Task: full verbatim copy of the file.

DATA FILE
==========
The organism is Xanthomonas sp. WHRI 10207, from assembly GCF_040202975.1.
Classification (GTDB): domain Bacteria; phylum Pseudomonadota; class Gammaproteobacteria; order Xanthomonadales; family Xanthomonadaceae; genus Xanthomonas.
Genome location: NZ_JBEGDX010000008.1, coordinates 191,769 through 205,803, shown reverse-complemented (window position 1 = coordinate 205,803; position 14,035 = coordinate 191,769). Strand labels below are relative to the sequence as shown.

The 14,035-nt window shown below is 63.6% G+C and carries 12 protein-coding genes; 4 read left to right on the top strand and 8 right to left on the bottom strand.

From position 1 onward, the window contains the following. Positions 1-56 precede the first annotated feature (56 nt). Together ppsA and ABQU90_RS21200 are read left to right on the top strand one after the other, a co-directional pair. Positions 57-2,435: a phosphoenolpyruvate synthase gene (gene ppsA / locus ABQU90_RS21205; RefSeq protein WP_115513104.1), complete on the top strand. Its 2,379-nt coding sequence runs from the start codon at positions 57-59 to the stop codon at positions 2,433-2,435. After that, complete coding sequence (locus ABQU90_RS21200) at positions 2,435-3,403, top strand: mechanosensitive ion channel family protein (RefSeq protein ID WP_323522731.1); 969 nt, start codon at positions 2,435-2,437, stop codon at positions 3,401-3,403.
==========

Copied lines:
The organism is Xanthomonas sp. WHRI 10207, from assembly GCF_040202975.1.
Classification (GTDB): domain Bacteria; phylum Pseudomonadota; class Gammaproteobacteria; order Xanthomonadales; family Xanthomonadaceae; genus Xanthomonas.
Genome location: NZ_JBEGDX010000008.1, coordinates 191,769 through 205,803, shown reverse-complemented (window position 1 = coordinate 205,803; position 14,035 = coordinate 191,769). Strand labels below are relative to the sequence as shown.

The 14,035-nt window shown below is 63.6% G+C and carries 12 protein-coding genes; 4 read left to right on the top strand and 8 right to left on the bottom strand.

From position 1 onward, the window contains the following. Positions 1-56 precede the first annotated feature (56 nt). Together ppsA and ABQU90_RS21200 are read left to right on the top strand one after the other, a co-directional pair. Positions 57-2,435: a phosphoenolpyruvate synthase gene (gene ppsA / locus ABQU90_RS21205; RefSeq protein WP_115513104.1), complete on the top strand. Its 2,379-nt coding sequence runs from the start codon at positions 57-59 to the stop codon at positions 2,433-2,435. After that, complete coding sequence (locus ABQU90_RS21200) at positions 2,435-3,403, top strand: mechanosensitive ion channel family protein (RefSeq protein ID WP_323522731.1); 969 nt, start codon at positions 2,435-2,437, stop codon at positions 3,401-3,403.